This season, however, Harris has struggled more than in the past, especially with his two-point shooting and turnovers. This season, he's connected on just 39% of his two-point attempts, compared to 49.5% last season. This year, he's averaging 2.5 turnovers a game, 25% more than he had a year ago.
It's not all gloom and doom for Harris, though. His three-point shooting has gotten better. He's up to 42.5% from 40.5. He also has seen a healthy bump in his assists, jumping from 6.2 a game last year, to 6.8. His assist-to-turnover ratio is still impressive at 2.72.
Harris just hasn't been as careful with the ball so far. He already has five games with four or more turnovers compared to six games total last season. He never had more than four in any single game a year ago, but he has two games with five this season, including in Monday's win against Cincinnati. He did offset that with eight assists.
The inconsistency derives from the fact he only had three turnovers in the previous three games, which, not coincidently, resulted in two wins, and a high-scoring loss to West Virginia. There are been other stretches this season when he's been fantastic and KU has played well. Mixed in with those are some not-so-great games for both Harris and the Jayhawks.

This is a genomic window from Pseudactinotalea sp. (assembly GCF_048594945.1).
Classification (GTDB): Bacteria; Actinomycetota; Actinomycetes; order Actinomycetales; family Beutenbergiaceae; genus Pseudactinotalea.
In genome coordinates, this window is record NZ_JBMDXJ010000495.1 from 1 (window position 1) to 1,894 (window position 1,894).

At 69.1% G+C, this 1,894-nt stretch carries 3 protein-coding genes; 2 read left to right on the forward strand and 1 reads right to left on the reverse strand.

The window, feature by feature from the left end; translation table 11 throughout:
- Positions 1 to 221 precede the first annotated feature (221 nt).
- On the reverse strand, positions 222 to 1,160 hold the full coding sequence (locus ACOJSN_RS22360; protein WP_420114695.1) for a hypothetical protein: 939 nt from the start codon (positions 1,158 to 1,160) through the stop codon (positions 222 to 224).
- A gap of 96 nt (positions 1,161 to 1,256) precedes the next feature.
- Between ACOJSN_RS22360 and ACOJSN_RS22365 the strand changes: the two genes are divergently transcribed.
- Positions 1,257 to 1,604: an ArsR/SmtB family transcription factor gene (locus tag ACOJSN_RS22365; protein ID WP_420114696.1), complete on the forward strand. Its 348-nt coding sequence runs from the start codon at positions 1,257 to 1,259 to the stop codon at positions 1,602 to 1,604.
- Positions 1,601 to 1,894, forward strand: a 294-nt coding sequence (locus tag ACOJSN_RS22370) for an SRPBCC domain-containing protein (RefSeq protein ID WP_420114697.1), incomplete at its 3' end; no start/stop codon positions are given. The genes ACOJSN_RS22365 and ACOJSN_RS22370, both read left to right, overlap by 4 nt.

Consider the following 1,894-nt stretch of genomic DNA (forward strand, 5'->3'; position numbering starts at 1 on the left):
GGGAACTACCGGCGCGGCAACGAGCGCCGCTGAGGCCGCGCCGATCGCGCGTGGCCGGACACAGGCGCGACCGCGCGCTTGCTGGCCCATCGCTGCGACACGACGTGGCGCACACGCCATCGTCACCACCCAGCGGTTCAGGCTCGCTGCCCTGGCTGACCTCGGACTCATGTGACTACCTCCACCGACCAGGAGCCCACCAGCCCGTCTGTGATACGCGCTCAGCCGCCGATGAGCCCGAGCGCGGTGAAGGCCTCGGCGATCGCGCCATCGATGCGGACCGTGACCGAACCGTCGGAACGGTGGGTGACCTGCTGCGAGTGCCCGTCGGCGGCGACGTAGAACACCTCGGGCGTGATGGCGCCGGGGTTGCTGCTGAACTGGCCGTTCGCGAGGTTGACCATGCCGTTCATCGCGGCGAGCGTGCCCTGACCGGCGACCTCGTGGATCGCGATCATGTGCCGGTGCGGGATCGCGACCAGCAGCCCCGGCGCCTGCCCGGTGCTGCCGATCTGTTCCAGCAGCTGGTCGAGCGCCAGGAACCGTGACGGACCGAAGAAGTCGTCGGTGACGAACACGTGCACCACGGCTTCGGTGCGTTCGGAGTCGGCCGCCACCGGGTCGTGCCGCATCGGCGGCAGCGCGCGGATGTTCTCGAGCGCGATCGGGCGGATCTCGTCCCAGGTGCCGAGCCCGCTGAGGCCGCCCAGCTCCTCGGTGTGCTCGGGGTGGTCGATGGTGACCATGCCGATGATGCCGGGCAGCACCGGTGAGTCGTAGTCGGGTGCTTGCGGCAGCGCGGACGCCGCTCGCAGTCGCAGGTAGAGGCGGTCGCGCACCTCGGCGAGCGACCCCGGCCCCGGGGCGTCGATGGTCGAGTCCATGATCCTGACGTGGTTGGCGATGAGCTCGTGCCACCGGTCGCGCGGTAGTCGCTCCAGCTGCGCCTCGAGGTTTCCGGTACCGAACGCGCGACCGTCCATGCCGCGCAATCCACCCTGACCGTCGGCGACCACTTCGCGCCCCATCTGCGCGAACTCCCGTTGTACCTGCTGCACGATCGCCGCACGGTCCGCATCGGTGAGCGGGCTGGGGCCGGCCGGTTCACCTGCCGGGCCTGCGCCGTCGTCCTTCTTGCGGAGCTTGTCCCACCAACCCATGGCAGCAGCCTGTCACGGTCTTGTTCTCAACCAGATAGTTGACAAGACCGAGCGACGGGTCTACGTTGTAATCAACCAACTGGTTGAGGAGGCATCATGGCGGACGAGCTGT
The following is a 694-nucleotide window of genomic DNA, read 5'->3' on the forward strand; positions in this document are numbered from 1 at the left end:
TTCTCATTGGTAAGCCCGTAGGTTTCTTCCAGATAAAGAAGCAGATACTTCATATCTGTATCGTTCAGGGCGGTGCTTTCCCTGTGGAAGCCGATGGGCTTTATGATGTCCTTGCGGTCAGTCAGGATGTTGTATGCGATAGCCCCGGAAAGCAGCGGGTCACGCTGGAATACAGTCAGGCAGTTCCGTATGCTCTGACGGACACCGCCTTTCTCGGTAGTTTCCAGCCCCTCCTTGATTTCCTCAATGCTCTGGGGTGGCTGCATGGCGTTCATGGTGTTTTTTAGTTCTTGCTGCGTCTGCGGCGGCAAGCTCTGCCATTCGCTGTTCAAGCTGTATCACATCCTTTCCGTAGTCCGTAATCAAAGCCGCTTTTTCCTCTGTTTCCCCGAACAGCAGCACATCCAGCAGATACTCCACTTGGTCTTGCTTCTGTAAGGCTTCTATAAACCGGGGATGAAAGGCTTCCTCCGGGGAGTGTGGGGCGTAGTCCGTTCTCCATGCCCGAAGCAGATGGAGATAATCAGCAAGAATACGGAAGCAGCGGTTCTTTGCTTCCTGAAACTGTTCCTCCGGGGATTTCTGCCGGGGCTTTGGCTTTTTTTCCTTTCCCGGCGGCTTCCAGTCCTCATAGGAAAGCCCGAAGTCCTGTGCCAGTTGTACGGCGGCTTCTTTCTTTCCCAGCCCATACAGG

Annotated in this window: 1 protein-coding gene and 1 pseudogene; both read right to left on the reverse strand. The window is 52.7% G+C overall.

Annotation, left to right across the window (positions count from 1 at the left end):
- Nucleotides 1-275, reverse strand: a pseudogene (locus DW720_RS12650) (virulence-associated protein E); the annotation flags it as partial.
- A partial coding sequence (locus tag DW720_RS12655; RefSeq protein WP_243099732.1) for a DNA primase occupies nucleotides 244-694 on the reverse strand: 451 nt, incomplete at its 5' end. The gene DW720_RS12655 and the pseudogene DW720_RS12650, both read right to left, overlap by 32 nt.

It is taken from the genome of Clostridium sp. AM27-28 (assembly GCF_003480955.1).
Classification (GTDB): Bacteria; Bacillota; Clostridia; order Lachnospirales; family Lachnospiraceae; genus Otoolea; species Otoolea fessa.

When a team has a point guard that is as important to their team as the Jayhawks do in Harris, the team is going to reflect his performance to some extent. That certainly seems to be the case with this Kansas basketball team.
Harris is a terrific player who is aware of his strengths and weaknesses. He isn't a great shooter but he seldom forces shots. He is a better three-point shooter than he might be given credit for, but he needs a lot of space to get his shot off because he shoots fairly low and needs a moment to gather himself on the shot.
That's okay — when he gets that space, he will usually nail that outside shot. Enough so that defenses cannot just leave him unattended on the perimeter. He does seem to shoot from beyond the arc with a lot more confidence than he used to.
While not deep, this Kansas basketball team has more scorers in the starting lineup than they did for most of last year, especially with the emergence of Johnny Furphy since the Australian lad joined the starting five. It is not as imperative for Harris to score much, but when he takes the ball to the rim, he needs to finish at a higher rate than he has been.
Dajuan Harris will turn it around for the Kansas Jayhawks basketball team
The good news is that Harris is too experienced, skilled, and smart for his inconsistency to continue. As the season progresses, look for him to make more of his shots inside the arc. Look for him to continue to find his talented starting mates, and look for him to cut down on his sloppiness with the ball.
It is incredibly hard to be at one's best every singe game as these players make their way through their brutal Big 12 schedule. There are too many good teams, great players, and coaches who know what they are doing to be comfortable too often.
Harris has the experience, the wiles, and the complete trust of his coach. These components will help him and his teammates find whatever consistency there can be had in the Big 12. Kansas always finds a way to be there in the end, so be patient and Harris will lead this team to great things before the season is over.